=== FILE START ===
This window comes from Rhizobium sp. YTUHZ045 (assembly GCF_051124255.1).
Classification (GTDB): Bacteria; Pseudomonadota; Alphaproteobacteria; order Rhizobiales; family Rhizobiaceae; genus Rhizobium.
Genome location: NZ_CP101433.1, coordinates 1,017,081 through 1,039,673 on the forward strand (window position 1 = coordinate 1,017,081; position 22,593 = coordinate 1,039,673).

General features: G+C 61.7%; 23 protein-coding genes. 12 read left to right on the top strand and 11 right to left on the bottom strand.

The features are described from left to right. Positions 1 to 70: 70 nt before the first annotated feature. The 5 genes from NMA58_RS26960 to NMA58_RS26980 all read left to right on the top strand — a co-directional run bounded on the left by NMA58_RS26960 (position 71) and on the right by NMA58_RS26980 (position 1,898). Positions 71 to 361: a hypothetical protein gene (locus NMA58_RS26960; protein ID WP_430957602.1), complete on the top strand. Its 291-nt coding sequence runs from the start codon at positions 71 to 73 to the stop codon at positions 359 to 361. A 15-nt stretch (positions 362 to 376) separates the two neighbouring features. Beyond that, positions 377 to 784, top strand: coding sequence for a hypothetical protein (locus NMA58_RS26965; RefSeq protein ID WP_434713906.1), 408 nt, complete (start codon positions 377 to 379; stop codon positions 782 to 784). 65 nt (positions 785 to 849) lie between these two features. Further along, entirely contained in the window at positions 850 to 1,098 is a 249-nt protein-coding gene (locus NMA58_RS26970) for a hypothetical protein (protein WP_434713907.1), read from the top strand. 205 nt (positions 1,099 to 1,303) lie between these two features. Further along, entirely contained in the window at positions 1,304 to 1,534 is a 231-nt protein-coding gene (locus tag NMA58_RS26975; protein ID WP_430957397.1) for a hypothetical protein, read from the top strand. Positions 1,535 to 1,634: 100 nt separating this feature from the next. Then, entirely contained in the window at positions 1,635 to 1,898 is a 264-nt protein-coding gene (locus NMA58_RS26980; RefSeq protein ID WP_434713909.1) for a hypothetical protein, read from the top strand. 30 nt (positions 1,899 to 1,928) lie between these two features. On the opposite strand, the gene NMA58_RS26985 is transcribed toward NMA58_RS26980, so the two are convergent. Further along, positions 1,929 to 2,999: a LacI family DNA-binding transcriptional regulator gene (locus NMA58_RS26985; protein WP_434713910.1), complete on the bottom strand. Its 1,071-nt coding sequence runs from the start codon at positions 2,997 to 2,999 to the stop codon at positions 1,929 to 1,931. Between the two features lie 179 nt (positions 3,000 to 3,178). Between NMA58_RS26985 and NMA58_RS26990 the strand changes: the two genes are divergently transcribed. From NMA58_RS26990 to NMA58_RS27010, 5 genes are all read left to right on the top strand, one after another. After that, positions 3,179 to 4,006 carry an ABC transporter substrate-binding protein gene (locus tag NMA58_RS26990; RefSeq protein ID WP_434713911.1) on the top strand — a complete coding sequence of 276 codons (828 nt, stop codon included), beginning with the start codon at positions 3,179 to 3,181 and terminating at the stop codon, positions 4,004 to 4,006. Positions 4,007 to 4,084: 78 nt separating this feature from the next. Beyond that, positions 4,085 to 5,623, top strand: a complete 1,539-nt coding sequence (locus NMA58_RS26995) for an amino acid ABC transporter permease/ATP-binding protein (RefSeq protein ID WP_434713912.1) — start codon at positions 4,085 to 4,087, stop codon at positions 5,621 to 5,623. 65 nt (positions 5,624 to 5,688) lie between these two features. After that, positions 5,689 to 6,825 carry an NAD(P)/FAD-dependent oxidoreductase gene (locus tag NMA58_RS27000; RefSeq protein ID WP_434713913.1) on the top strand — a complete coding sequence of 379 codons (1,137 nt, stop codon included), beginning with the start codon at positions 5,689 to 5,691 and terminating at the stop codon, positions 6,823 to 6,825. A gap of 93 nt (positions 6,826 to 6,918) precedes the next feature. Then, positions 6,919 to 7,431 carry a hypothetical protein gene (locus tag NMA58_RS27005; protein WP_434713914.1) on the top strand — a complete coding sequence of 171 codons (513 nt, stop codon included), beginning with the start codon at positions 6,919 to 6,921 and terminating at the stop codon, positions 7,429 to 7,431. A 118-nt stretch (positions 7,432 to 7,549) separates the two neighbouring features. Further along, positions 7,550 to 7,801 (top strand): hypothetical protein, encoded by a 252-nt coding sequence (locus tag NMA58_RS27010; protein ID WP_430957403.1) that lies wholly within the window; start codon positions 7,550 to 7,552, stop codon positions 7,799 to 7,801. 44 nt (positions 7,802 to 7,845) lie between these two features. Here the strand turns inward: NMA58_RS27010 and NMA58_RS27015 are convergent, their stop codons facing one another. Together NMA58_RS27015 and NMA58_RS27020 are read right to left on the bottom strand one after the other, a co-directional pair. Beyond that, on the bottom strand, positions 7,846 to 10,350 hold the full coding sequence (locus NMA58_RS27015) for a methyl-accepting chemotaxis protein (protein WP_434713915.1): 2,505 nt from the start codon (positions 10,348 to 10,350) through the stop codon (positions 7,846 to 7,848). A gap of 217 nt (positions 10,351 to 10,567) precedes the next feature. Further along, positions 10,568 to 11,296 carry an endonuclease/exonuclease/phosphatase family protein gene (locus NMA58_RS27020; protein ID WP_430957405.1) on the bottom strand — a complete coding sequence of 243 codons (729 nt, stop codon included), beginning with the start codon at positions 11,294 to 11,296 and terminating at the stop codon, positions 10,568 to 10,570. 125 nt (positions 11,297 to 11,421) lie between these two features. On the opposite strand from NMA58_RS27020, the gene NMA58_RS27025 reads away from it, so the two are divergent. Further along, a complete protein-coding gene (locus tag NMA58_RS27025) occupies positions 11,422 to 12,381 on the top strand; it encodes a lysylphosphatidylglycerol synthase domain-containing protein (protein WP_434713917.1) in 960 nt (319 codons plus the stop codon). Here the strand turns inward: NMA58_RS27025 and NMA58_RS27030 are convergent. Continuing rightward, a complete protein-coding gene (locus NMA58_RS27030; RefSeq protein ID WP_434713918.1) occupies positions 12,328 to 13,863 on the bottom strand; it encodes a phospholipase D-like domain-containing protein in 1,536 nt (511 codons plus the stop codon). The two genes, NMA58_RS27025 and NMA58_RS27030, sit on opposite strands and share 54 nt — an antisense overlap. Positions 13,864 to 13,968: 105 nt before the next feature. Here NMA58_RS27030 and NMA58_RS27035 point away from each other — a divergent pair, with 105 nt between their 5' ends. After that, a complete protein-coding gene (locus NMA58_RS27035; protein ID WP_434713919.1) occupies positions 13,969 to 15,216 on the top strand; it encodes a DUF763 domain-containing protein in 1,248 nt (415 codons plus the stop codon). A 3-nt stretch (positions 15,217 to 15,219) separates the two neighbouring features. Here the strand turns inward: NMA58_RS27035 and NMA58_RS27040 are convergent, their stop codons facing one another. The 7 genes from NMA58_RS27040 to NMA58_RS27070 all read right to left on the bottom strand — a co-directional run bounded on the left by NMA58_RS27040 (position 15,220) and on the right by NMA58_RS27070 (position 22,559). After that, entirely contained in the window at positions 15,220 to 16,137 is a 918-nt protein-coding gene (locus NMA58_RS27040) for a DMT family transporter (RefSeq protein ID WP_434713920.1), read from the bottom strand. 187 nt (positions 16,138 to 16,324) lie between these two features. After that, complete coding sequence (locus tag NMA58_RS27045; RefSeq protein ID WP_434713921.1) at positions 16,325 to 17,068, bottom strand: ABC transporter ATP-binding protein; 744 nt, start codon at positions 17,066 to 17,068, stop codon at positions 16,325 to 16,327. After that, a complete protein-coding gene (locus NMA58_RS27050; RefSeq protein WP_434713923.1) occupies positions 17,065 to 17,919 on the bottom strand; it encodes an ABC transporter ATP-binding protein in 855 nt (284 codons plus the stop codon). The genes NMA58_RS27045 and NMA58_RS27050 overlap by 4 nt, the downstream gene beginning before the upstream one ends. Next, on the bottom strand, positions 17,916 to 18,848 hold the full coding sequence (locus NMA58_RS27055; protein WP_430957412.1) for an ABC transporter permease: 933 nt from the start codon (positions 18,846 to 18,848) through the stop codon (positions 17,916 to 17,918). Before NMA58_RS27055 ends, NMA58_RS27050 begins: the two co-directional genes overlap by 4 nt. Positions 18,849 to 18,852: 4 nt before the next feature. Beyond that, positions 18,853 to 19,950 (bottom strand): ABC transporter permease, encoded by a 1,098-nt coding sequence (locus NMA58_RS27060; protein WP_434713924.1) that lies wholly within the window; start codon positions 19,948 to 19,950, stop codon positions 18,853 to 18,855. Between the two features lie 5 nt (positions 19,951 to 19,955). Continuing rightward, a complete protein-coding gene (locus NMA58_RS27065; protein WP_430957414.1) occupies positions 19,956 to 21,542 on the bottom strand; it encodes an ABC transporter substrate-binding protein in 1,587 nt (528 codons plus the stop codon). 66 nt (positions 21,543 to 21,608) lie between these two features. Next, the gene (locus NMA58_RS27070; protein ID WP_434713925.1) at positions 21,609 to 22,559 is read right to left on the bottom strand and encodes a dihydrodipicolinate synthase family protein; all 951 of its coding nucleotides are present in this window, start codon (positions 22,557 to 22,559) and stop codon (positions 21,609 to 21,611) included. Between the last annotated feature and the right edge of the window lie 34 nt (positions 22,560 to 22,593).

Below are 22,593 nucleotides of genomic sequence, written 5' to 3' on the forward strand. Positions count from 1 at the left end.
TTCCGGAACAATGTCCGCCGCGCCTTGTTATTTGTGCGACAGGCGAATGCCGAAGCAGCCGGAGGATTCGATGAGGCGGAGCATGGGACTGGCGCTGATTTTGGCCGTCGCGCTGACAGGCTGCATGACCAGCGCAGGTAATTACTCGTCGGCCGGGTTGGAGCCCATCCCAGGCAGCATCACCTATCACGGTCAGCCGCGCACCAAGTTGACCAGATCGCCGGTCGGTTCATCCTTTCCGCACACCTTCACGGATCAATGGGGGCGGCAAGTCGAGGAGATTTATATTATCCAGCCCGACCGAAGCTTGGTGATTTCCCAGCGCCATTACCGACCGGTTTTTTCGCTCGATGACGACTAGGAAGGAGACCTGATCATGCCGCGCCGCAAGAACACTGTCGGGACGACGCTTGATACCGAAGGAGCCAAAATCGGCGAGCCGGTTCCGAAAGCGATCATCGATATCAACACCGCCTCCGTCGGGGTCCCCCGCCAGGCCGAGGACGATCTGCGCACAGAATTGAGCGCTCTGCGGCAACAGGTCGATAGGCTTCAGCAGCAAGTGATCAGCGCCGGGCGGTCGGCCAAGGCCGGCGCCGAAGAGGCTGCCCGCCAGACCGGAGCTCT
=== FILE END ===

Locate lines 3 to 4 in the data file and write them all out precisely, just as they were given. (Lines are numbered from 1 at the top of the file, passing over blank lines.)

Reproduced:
Genome location: NZ_CP101433.1, coordinates 1,017,081 through 1,039,673 on the forward strand (window position 1 = coordinate 1,017,081; position 22,593 = coordinate 1,039,673).

General features: G+C 61.7%; 23 protein-coding genes. 12 read left to right on the top strand and 11 right to left on the bottom strand.